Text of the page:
Being developed by GitHub and with Gitlab support, git-lfs was an obvious option to replace git-bigfile.

Here is how to switch a project using git-bigfile to git-lfs:

  1. Make a list of all files tracked by git-bigfile:

    $ git bigfile status | awk '/pushed/ {print $NF}' > /tmp/list
  2. Edit .gitattributes to replace the filter. Replace filter=bigfile -crlf with filter=lfs diff=lfs merge=lfs -text:

    $ cat .gitattributes
    *.tar.bz2 filter=lfs diff=lfs merge=lfs -text
    *.iso filter=lfs diff=lfs merge=lfs -text
    *.img filter=lfs diff=lfs merge=lfs -text
  3. Remove all big files from the staging area and add them back with git-lfs:

    $ git rm --cached $(cat /tmp/list)
    $ git add .
    $ git commit -m "Switch to git-lfs"
  4. Check that the files were added using git-lfs. You should see something like that:

    $ git show HEAD
    diff --git a/CentOS_6.4/images/install.img
    index 227ea55..a9cc6a8 100644
    --- a/CentOS_6.4/images/install.img
    +++ b/CentOS_6.4/images/install.img
    @@ -1 +1,3 @@
    +size 133255168
  5. Remove git-bigfile cache directory:

    $ rm -rf .git/bigfile

Note: to push files larger than 2.1GB to your gitlab server, wait for this fix. Hopefully it will be in 8.4.3.

crontab and date

The other day, I wanted to add a script to the crontab and to redirect the output to a file including the current date. Easy. I have used the date command many times in bash script like that:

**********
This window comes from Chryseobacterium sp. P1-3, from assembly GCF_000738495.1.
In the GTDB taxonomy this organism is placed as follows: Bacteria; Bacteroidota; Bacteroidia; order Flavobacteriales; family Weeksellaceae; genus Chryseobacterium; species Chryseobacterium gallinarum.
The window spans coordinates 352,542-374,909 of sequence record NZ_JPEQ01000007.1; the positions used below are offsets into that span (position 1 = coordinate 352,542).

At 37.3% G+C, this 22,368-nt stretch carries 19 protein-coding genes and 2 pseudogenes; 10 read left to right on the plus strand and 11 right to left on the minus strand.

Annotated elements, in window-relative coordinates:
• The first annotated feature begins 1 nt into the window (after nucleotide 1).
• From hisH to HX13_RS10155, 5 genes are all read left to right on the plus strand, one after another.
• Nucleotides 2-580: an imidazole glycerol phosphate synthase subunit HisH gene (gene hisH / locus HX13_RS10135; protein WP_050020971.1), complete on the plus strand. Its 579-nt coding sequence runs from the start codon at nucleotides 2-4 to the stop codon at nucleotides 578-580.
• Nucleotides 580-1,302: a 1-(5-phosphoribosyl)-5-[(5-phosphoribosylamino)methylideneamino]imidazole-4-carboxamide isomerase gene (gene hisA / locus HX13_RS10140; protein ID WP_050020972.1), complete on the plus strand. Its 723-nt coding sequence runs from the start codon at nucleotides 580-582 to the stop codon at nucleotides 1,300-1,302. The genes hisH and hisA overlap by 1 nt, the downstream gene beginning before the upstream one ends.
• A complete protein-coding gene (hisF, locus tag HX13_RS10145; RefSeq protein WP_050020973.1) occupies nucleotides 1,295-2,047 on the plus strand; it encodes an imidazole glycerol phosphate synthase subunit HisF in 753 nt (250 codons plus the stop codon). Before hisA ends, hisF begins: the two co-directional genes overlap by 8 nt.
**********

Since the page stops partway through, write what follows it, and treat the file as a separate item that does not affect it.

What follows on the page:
current_date=$(date +"%Y%m%dT%H%M")

So I added the following to my crontab:

0 1 * * * /usr/local/bin/foo > /tmp/foo.$(date +%Y%m%dT%H%M).log 2>&1

And... it didn't work...

I quickly identified that the script was working properly when run from the crontab (it's easy to get a script working from the prompt, not running from the crontab due to incorrect PATH). The problem was the redirection but I couldn't see why.

I googled a bit but didn't find anything...

I finally looked at the man pages:

$  man 5 crontab

     The  ``sixth''  field  (the  rest of the line) specifies the command to be run.  The entire command portion of the line, up to a
     newline or % character...

Here it was of course! % is a special character. It needs to be escaped:

0 1 * * * /usr/local/bin/foo > /tmp/foo.$(date +\%Y\%m\%dT\%H\%M).log 2>&1

Lesson to remember: check the man pages before to google!

Compile and install Kodi on iPad without jailbreak

With iOS 9 and Xcode 7 it's finally possible to compile and deploy apps on your iPhone/iPad with a free Apple developer account (no paid membership required).

I compiled XBMC/Kodi many times on my mac but had never signed an app with Xcode before and it took me some time to get it right. So here are my notes:

First thanks to memphiz for the iOS9 support!

I compiled from his ios9_workaround branch, but it has been merged to master since:

$ git clone Kodi
$ cd Kodi
$ git remote add memphiz
$ git fetch memphiz
$ git checkout -b ios9_workaround memphiz/ios9_workaround

Follow the instructions from the README.ios file:

$ git submodule update --init addons/
$ cd tools/depends
$ ./bootstrap
$ ./configure --host=arm-apple-darwin
$ make -j4
$ make -j4 -C target/binary-addons
$ cd ../..
$ make -j4 -C tools/depends/target/xbmc
$ make clean
$ make -j4 xcode_depends

Start Xcode and open the Kodi project. Open the Preferences, and add your Apple ID if not already done:


Select the Kodi-iOS target:


Change the bundle identifier to something unique and click on Fix Issue to create a provisioning profile.


Connect your device to your mac and select it:


Click on Run to compile and install Kodi on your device!